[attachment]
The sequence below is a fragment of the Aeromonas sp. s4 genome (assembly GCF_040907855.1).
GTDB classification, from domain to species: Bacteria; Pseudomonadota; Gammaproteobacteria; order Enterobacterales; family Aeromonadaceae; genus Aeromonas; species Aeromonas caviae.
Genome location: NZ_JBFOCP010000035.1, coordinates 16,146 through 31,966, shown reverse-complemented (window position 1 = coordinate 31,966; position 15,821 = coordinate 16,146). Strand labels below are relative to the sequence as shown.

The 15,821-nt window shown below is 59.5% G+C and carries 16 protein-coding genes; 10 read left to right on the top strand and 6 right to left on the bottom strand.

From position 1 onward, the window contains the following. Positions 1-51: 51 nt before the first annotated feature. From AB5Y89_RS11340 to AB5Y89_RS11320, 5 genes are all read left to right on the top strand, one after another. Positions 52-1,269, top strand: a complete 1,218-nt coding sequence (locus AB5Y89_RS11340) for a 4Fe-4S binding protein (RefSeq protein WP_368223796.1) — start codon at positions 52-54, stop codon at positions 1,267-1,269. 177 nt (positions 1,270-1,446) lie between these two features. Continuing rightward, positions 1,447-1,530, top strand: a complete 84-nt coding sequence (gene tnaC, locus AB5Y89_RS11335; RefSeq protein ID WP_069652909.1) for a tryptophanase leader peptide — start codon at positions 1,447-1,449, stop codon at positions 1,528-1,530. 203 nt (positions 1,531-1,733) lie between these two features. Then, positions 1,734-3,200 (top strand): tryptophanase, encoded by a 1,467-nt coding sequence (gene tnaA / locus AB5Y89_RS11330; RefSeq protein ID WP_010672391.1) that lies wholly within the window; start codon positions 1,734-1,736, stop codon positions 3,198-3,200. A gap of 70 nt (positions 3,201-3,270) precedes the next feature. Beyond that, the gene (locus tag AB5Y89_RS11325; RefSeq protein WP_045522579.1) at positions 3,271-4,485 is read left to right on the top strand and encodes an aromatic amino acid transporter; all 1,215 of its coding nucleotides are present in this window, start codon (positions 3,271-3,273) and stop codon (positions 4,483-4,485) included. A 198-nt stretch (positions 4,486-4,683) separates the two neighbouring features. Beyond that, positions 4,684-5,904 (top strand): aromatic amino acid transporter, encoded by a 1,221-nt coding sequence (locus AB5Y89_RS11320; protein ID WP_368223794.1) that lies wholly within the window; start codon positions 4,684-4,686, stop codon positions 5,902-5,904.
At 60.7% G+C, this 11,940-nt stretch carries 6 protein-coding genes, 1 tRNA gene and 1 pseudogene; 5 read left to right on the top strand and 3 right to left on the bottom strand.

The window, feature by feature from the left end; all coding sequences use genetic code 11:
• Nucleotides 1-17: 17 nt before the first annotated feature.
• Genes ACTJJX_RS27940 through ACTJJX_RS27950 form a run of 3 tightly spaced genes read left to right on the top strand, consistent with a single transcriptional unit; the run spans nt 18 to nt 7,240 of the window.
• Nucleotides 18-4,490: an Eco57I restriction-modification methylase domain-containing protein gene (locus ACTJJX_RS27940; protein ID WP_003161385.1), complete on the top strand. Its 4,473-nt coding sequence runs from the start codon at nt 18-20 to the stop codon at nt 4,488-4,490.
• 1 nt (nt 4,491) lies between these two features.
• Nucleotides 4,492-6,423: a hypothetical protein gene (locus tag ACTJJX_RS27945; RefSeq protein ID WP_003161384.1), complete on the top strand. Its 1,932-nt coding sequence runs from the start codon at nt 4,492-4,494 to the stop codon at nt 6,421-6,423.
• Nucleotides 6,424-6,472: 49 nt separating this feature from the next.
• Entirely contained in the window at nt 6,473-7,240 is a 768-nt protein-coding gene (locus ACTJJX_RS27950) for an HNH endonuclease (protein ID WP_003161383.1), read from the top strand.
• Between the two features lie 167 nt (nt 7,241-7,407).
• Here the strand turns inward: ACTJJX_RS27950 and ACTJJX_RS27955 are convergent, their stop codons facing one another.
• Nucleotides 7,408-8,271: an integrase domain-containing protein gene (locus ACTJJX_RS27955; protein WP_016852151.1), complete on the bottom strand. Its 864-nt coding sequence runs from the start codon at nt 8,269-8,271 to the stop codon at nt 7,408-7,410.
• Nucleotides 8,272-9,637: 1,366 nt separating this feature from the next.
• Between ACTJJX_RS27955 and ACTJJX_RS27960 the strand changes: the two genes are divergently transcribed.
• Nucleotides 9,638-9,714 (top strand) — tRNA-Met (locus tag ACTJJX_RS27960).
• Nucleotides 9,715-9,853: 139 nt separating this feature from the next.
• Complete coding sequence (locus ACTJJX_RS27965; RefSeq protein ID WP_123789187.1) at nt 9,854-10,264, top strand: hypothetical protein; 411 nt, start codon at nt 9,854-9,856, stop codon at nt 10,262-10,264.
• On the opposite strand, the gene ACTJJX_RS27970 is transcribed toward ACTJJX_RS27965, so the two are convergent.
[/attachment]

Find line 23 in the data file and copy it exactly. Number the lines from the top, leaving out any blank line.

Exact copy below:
• On the opposite strand, the gene ACTJJX_RS27970 is transcribed toward ACTJJX_RS27965, so the two are convergent.